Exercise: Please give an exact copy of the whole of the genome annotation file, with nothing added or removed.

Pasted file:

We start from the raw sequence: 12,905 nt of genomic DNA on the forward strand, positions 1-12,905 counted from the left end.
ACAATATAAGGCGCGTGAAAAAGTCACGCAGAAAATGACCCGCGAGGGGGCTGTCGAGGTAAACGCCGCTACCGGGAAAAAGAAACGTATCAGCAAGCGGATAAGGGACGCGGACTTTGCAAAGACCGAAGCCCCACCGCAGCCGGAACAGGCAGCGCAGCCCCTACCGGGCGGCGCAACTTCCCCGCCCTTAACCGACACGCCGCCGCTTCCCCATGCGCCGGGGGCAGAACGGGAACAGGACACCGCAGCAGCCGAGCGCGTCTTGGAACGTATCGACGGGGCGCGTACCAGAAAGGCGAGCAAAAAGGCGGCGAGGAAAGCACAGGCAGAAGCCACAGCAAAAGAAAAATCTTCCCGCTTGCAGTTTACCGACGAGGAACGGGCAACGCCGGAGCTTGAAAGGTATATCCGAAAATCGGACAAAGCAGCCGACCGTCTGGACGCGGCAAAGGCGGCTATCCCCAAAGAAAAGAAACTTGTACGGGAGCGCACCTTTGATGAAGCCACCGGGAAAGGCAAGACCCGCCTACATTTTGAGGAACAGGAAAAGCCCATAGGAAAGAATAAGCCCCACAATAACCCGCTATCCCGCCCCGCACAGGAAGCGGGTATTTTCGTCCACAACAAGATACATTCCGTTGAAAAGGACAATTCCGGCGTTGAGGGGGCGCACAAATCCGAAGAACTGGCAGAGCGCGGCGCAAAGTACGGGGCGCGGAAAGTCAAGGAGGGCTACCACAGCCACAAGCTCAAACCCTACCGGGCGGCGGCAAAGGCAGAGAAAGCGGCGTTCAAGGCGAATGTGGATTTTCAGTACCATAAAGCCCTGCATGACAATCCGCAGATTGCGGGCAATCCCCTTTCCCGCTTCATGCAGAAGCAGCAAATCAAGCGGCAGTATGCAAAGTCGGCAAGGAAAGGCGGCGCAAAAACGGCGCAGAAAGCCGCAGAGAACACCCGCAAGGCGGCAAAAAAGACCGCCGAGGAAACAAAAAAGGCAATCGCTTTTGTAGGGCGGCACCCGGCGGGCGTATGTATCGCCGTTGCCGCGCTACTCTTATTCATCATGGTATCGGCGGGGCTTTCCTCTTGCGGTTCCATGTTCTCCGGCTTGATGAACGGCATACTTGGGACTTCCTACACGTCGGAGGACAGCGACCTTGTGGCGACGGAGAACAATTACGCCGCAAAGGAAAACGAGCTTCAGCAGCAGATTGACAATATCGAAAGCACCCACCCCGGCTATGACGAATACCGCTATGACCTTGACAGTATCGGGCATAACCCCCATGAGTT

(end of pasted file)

We start from the raw sequence: 12,905 nt of genomic DNA on the forward strand, positions 1-12,905 counted from the left end.
ACAATATAAGGCGCGTGAAAAAGTCACGCAGAAAATGACCCGCGAGGGGGCTGTCGAGGTAAACGCCGCTACCGGGAAAAAGAAACGTATCAGCAAGCGGATAAGGGACGCGGACTTTGCAAAGACCGAAGCCCCACCGCAGCCGGAACAGGCAGCGCAGCCCCTACCGGGCGGCGCAACTTCCCCGCCCTTAACCGACACGCCGCCGCTTCCCCATGCGCCGGGGGCAGAACGGGAACAGGACACCGCAGCAGCCGAGCGCGTCTTGGAACGTATCGACGGGGCGCGTACCAGAAAGGCGAGCAAAAAGGCGGCGAGGAAAGCACAGGCAGAAGCCACAGCAAAAGAAAAATCTTCCCGCTTGCAGTTTACCGACGAGGAACGGGCAACGCCGGAGCTTGAAAGGTATATCCGAAAATCGGACAAAGCAGCCGACCGTCTGGACGCGGCAAAGGCGGCTATCCCCAAAGAAAAGAAACTTGTACGGGAGCGCACCTTTGATGAAGCCACCGGGAAAGGCAAGACCCGCCTACATTTTGAGGAACAGGAAAAGCCCATAGGAAAGAATAAGCCCCACAATAACCCGCTATCCCGCCCCGCACAGGAAGCGGGTATTTTCGTCCACAACAAGATACATTCCGTTGAAAAGGACAATTCCGGCGTTGAGGGGGCGCACAAATCCGAAGAACTGGCAGAGCGCGGCGCAAAGTACGGGGCGCGGAAAGTCAAGGAGGGCTACCACAGCCACAAGCTCAAACCCTACCGGGCGGCGGCAAAGGCAGAGAAAGCGGCGTTCAAGGCGAATGTGGATTTTCAGTACCATAAAGCCCTGCATGACAATCCGCAGATTGCGGGCAATCCCCTTTCCCGCTTCATGCAGAAGCAGCAAATCAAGCGGCAGTATGCAAAGTCGGCAAGGAAAGGCGGCGCAAAAACGGCGCAGAAAGCCGCAGAGAACACCCGCAAGGCGGCAAAAAAGACCGCCGAGGAAACAAAAAAGGCAATCGCTTTTGTAGGGCGGCACCCGGCGGGCGTATGTATCGCCGTTGCCGCGCTACTCTTATTCATCATGGTATCGGCGGGGCTTTCCTCTTGCGGTTCCATGTTCTCCGGCTTGATGAACGGCATACTTGGGACTTCCTACACGTCGGAGGACAGCGACCTTGTGGCGACGGAGAACAATTACGCCGCAAAGGAAAACGAGCTTCAGCAGCAGATTGACAATATCGAAAGCACCCACCCCGGCTATGACGAATACCGCTATGACCTTGACAGTATCGGGCATAACCCCCATGAGTT